Kulesh and Kubert’s Law for illegal cell phone use moves in Senate committee

TRENTON – It wasn’t unanimous, but the Senate Law and Public Safety Committee forwarded Kulesh and Kubert’s Law today with a 4-0-1 vote.

The bill, S2181, is named after Helen Kulesh who was killed by a person who was using a cell phone while driving, and David and Linda Kubert who were both severely injured by a driver who was illegally using a cell phone.

The Kuberts spoke today about their devastating injuries, with David Kubert raising his pant leg to show the Senate panel what the longstanding effects of illegal cell phone use in the car looks like. Kulesh’s daughter also spoke, and the committee was unanimous on the fact that stricter laws need to be in place to deter the dangerous behavior that led to her mother’s death.

The bill, a bipartisan effort sponsored by state Sens. Ray Lesniak, (D-20), of Elizabeth, and Anthony Bucco, (R-25), of Boonton, would make it easier for prosecutors to obtain convictions for vehicular homicide or assault by auto against a person who illegally uses a cell phone while driving and, as a result, kills or injures someone.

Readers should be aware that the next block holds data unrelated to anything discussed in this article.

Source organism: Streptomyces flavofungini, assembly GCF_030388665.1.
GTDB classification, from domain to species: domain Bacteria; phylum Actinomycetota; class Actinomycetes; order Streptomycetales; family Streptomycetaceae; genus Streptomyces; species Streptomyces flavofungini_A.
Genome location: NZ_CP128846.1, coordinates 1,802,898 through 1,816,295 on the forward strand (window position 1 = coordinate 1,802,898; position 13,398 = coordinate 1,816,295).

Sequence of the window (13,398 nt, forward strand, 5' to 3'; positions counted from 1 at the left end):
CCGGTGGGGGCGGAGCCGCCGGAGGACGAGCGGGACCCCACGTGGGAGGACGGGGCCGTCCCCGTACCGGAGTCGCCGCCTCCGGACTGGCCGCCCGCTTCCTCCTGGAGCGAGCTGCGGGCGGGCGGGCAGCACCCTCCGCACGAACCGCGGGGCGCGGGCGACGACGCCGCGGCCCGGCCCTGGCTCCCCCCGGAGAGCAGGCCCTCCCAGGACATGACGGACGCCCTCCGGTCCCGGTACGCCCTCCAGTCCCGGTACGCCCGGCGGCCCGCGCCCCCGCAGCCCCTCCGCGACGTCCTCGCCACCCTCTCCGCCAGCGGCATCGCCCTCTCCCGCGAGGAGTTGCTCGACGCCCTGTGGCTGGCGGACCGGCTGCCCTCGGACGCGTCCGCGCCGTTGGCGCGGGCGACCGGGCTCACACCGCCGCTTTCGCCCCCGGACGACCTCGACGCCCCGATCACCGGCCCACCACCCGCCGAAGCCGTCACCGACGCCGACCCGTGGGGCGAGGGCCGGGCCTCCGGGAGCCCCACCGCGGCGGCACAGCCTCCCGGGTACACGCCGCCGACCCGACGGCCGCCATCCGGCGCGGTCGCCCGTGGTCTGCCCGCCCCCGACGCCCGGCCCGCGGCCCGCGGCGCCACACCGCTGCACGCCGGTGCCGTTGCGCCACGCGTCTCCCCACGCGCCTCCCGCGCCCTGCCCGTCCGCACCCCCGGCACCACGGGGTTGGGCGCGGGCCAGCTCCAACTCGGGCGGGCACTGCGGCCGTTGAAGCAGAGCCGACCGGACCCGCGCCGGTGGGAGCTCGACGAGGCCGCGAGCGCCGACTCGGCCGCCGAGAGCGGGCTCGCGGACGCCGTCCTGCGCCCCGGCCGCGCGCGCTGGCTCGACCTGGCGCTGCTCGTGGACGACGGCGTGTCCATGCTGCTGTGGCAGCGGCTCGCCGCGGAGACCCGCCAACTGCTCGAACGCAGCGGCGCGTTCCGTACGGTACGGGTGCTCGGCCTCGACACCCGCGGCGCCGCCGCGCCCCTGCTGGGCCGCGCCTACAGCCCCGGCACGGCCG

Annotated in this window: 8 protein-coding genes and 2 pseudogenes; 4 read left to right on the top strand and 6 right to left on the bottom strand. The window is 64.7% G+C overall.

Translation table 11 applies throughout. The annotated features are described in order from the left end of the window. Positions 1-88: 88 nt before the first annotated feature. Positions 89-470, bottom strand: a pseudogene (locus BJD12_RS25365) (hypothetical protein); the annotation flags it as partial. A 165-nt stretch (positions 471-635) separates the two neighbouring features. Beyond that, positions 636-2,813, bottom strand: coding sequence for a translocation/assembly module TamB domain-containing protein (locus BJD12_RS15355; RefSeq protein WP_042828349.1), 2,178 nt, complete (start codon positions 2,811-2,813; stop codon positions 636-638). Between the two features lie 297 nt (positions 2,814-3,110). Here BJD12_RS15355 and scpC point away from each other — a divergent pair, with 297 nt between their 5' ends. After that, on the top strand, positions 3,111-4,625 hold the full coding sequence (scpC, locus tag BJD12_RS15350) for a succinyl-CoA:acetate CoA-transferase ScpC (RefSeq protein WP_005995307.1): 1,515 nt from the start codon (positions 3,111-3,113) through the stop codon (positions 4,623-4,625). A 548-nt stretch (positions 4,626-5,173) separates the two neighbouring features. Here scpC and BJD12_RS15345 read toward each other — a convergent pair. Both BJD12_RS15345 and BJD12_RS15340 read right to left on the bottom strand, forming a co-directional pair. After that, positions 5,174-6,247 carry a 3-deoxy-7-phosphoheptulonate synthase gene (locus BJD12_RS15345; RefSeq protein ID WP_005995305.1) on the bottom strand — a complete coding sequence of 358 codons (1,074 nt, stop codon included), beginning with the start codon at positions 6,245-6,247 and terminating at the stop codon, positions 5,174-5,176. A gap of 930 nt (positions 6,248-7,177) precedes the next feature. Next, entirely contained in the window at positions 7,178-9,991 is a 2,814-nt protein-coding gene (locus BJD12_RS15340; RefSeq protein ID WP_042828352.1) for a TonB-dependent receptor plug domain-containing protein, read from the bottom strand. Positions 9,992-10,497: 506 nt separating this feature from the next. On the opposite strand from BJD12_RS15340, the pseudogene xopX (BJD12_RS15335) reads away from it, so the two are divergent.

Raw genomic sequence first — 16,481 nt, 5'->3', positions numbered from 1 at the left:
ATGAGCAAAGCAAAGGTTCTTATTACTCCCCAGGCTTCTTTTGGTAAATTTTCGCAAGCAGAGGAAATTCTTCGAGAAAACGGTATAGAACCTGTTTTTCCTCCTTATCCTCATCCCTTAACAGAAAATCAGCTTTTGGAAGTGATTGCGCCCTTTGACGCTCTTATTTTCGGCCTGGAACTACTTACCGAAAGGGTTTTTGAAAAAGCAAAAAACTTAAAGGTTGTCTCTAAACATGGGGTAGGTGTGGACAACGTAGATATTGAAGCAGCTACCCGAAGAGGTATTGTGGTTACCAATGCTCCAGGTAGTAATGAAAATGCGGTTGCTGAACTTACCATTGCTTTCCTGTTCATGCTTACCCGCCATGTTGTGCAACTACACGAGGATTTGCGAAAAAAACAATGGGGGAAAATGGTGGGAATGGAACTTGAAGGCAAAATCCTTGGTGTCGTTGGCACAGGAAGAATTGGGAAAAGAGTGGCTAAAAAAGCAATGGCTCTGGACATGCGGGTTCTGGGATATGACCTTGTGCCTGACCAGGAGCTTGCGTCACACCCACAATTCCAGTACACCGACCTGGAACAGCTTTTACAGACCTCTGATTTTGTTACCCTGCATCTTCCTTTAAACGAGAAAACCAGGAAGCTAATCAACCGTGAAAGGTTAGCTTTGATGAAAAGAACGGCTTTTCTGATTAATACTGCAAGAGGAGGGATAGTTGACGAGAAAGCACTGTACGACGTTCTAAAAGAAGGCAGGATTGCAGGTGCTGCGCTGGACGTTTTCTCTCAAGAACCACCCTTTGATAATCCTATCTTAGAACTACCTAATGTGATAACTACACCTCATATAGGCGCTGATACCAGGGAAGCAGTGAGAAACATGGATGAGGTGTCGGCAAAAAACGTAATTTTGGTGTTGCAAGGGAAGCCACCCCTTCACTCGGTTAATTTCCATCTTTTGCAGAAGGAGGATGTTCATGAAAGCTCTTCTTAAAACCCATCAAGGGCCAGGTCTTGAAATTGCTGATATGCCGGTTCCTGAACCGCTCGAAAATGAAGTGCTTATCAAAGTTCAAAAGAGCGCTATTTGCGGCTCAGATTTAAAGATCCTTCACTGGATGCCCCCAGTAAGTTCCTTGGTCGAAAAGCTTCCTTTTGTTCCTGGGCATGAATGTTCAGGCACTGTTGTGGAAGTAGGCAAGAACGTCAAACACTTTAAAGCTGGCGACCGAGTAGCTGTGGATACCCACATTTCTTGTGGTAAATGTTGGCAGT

A person is guilty of death by auto or assault by auto when it is proven that he or she drove a motor vehicle recklessly. This bill specifically provides that the illegal use of a cell phone while driving would give rise to an inference that the defendant was driving recklessly.

Vehicular homicide is generally a crime of the second degree, punishable by imprisonment of five to ten years, a fine of up to $150,000, or both. Assault by auto is a crime of the fourth degree if serious bodily injury occurs and a disorderly persons offense if bodily injury occurs. A fourth-degree crime is punishable by up to 18 months imprisonment, a fine of up to $10,000, or both. The penalty for a disorderly persons offense is imprisonment for up to six months, a fine of up to $1,000, or both.

State Sen. Nick Sacco, (D-32), of North Bergen, abstained from voting because he tended to believe the second-degree offense seemed heavy-handed, and the fourth-degree offense seemed the opposite.

“I really tend to vote against automatic sentencing,” he said. “Third degree seems to be more reasonable (in the case of death, but) fourth-degree offense (for causing) bodily injury seems kind of light.”

Kulesh and Kubert’s Law for illegal cell phone use moves in Senate committee